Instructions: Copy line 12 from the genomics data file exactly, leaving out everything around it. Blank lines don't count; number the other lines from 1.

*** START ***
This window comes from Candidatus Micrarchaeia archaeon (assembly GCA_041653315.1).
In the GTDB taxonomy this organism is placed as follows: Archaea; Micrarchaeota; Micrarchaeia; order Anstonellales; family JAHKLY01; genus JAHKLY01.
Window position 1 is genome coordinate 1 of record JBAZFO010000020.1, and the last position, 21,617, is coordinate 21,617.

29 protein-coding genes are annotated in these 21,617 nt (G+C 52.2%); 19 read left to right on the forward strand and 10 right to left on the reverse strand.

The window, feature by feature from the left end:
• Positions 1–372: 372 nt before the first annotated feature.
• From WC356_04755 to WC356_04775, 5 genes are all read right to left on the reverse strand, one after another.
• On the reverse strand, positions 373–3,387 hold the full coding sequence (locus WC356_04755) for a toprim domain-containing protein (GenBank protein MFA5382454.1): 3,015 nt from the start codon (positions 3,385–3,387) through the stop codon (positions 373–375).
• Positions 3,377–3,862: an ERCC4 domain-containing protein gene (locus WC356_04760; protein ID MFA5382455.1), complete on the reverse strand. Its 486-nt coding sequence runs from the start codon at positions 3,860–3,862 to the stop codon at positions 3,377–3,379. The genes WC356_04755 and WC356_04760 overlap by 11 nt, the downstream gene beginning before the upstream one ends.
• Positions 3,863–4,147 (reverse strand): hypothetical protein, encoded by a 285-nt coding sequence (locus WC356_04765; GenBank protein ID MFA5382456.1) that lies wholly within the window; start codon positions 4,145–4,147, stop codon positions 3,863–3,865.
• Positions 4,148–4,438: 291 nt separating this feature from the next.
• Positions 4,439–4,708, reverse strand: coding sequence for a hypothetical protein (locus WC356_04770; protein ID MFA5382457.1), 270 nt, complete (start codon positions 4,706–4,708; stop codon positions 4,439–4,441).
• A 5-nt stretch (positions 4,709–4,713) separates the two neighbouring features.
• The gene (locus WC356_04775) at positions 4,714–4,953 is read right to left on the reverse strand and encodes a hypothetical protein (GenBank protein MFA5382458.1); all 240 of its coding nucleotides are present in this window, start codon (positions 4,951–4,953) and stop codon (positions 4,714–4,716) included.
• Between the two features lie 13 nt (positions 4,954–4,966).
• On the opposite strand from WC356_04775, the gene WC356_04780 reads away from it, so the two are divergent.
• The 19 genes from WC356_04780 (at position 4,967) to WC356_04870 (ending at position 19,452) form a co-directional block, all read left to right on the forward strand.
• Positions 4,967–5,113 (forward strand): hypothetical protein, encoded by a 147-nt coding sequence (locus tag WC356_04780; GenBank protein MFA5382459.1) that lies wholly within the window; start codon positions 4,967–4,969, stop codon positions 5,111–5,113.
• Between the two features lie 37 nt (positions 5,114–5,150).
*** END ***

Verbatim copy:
• Positions 4,439–4,708, reverse strand: coding sequence for a hypothetical protein (locus WC356_04770; protein ID MFA5382457.1), 270 nt, complete (start codon positions 4,706–4,708; stop codon positions 4,439–4,441).